20130701-224646.jpgThe Zimbabwe Land Reform Program was only a program in the loosest sense of the word. But given enough time, it is highly likely that we will one day look back on it as a success story: because people eventually adapt.

An illustrative example: the land grab that took place in the 2000s was very similar to the land grab that took place in the 1930s (after the Land Apportionment Act was passed by the Southern Rhodesian House of Assembly) – only that time, it was the newly arrived white farmers doing the seizing. And by the end of the 1990s, those commercial farms had granted Zimbabwe the “Handbasket of Africa” pseudonym.

I’m not saying that the process was just. I’m just saying that one day, the most recent land crisis will also probably look that way in retrospect.

Which is the whole point of “Adaptation” as a business philosophy: good businesses start with failure; and with enough failures, you eventually iterate toward success.

The summarised theory: in a world of much complexity, you need to learn by trial and error.

Tim Harford describes the process as natural and evolutionary. Something about guppies in a pond and how the guppy-eating cichlids eat all the brightly coloured ones which leaves you with gravel-coloured guppies. But if there are no cichlids, then the females only want to mate with the brightly-coloured ones. And in three generations, the ponds with cichlids have only boring guppies; and the ponds without cichlids are a fiesta of colour.


I have a fairly strong distaste for books based on anecdote. After all, for every anecdote, there’s an equal and opposite reanecdote. And mine goes like this:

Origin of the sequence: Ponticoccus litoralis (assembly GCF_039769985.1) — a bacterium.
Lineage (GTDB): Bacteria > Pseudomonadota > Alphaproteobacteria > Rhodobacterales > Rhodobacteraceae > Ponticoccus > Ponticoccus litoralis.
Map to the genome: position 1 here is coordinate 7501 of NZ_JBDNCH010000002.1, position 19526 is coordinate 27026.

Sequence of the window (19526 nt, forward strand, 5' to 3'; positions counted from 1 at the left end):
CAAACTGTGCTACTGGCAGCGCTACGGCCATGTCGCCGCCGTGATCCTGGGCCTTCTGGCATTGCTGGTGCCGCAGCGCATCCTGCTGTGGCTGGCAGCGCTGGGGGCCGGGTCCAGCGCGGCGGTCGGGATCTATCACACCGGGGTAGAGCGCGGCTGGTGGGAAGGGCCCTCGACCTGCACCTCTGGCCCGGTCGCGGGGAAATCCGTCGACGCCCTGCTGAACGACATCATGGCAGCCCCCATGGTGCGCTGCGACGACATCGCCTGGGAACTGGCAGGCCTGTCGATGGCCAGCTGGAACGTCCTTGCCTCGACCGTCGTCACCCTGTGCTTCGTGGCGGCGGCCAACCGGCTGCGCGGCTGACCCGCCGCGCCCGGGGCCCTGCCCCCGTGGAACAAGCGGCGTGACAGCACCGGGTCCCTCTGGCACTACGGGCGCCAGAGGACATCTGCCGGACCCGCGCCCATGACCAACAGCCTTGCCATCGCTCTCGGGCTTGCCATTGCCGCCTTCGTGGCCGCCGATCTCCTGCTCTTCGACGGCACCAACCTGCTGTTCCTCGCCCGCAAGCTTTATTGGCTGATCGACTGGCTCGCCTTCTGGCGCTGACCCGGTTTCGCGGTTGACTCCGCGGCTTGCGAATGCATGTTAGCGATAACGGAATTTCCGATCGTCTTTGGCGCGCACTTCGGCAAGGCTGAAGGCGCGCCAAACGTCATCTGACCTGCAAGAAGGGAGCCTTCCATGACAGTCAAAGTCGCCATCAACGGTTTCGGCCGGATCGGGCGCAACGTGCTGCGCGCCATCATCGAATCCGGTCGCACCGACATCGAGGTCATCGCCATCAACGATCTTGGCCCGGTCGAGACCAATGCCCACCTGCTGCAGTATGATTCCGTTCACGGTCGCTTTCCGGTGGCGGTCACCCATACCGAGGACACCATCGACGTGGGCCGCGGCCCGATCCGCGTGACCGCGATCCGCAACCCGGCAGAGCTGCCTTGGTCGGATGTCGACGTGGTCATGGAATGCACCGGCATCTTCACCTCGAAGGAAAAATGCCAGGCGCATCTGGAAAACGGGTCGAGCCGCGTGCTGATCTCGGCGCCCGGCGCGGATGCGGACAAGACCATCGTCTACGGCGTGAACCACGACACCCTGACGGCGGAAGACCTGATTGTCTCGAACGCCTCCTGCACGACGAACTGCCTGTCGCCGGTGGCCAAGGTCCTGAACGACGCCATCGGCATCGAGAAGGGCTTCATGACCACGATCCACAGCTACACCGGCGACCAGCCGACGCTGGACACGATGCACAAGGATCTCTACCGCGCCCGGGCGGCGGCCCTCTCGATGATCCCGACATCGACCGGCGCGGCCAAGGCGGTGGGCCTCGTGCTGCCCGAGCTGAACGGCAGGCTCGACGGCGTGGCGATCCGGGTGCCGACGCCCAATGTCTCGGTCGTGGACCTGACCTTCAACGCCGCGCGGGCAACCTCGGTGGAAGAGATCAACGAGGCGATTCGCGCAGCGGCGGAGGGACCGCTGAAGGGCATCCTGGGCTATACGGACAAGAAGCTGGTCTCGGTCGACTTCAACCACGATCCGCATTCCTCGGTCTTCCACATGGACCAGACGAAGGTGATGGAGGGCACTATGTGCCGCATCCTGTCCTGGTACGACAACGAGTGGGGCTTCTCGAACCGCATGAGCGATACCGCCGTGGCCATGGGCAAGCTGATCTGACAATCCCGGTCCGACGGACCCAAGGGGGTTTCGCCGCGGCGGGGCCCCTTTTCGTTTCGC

“No matter how complex it gets, I’m pretty sure that a mother lioness doesn’t encourage her cubs to trial and error it with a black mamba. She teaches them to stay the bugger away from snakes.”

But I guess that both principles have to apply concurrently. Some truths are self-evident (avoid the snake), and some truths are established empirically (how to hunt).

Nevertheless, here are some good reasons to read the book:

  1. Harford points out that you really can’t plan for everything – and sometimes, overplanning itself can lead to disaster when a system is “tightly coupled” (for example: the financial system, where large banks sell products to investors, and then insure themselves with large insurers, who in turn reinsure themselves with other insurers – means that the whole banking and insurance system is a well-primed set of dominoes).
  2. And I love a good criticism of the God Complex (the delusion that you can control everything by putting enough health and safety procedures in place).
  3. Once you’re done, you can watch this clip:

Which, frankly, is a far more concise and convincing.